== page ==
In this answer, I'm going to use "self" to describe the person who is empathizing and "other" as the person who is the target of that empathy (the person who's trying to be related to).
The most advance model of empathy (in terms of affective empathy and emotional contagion) that I know of is featured in "A Recipe for Empathy" by Lim et al. which is based on the idea that mirror neurons provide the body of the "other", the insula which associates the action to the emotional state and the somato-sensory cortex which represents that emotional state in the robot's own state.
She demonstrates the effectiveness of this model by first having a robot learn associations between it's own state and emotions (via motherese-like training), and then seeing if when the robot was exposed to other data, if it had the appropriate response, in terms of classification and internal-mapping. Results showed an adult-like empathy level.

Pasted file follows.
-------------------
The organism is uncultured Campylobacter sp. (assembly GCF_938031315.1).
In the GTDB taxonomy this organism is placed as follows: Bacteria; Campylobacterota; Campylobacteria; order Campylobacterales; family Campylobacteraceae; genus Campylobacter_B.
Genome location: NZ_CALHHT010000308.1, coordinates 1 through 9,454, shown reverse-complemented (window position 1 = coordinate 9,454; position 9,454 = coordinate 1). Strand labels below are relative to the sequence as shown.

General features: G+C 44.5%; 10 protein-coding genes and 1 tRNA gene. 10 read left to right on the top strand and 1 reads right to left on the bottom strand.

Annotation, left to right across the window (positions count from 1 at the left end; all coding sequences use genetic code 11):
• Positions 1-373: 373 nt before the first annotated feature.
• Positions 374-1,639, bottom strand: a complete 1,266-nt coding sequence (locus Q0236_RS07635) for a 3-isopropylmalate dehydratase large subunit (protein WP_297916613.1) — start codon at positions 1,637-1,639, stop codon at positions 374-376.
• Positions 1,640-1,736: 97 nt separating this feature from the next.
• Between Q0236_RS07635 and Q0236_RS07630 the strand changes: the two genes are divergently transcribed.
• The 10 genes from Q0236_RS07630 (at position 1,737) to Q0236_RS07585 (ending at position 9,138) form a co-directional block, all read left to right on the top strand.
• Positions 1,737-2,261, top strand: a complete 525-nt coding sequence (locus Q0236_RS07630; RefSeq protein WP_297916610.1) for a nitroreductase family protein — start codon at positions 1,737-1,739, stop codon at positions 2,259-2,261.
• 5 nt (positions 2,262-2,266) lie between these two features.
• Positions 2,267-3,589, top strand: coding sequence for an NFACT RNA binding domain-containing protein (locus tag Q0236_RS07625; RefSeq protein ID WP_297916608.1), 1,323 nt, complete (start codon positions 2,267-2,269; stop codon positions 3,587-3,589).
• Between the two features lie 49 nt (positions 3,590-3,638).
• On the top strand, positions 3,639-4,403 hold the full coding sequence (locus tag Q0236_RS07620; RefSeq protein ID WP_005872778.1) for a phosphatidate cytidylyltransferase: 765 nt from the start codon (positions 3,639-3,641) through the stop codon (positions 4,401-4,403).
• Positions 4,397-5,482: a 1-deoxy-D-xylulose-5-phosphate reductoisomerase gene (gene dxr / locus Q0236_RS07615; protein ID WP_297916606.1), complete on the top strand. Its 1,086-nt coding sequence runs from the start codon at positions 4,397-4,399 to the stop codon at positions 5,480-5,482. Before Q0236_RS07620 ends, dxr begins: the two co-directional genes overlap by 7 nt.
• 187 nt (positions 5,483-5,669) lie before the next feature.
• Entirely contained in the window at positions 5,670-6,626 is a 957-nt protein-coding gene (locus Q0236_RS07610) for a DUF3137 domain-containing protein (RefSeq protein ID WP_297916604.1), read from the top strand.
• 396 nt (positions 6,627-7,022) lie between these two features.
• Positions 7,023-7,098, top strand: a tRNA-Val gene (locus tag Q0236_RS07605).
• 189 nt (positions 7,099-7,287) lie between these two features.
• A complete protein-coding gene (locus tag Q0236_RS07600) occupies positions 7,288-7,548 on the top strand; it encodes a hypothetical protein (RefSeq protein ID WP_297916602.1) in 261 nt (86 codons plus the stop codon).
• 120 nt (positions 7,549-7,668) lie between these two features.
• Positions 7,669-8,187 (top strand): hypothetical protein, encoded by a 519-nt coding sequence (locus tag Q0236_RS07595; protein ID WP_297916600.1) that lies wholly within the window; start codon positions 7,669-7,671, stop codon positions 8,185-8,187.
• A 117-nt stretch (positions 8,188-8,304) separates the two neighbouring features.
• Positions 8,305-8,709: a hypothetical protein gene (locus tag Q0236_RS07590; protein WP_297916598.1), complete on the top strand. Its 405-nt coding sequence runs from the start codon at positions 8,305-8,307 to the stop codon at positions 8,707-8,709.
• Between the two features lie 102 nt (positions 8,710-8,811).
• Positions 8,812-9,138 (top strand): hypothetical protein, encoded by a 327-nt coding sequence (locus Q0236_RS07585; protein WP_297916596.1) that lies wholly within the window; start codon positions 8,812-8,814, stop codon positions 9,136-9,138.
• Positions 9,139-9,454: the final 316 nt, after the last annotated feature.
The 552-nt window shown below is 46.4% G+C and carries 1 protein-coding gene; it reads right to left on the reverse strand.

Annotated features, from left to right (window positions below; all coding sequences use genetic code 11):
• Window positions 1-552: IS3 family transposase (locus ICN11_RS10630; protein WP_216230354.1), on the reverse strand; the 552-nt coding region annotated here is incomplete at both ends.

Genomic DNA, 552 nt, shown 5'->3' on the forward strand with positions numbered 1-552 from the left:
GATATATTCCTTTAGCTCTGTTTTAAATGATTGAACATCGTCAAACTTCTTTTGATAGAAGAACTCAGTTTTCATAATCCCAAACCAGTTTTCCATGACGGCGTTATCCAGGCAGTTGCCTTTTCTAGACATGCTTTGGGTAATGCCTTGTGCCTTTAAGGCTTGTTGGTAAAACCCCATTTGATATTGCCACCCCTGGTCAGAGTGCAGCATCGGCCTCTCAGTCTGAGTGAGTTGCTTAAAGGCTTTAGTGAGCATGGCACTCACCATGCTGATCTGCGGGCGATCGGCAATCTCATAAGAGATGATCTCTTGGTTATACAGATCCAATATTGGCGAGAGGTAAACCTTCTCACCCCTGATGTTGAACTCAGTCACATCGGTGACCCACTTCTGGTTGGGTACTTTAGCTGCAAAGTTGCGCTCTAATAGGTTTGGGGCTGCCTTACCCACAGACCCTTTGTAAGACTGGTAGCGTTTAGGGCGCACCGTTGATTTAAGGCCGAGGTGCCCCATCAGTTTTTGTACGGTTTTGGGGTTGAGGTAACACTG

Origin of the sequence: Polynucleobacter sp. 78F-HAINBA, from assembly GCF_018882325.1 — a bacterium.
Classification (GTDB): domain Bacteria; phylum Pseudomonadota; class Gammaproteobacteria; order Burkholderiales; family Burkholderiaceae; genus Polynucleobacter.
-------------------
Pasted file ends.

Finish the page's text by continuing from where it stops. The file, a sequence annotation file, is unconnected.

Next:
In the paper, Angelica notes that one of the limitations of her model is that it does not address cognitive empathy as Hideki Kozima's model does. I will update this answer with how Hideki does this once I finish reading his paper.
Although both of these models use purely statistical models (Angelica uses Gaussian Mixture Models and Hideki uses) with only vague references to the functionality of various neural areas, they are somewhat biologically plausible, since the computations they are doing are not unfeasible for something like the Neural Engineering Fraemwork to perform.
For further information, I would recommend reading the Handbook of Research on Synthesizing Human Emotion in Intelligent Systems and the Journal on Synthetic Emotion, both which seems to contain further resources for this path of investigation.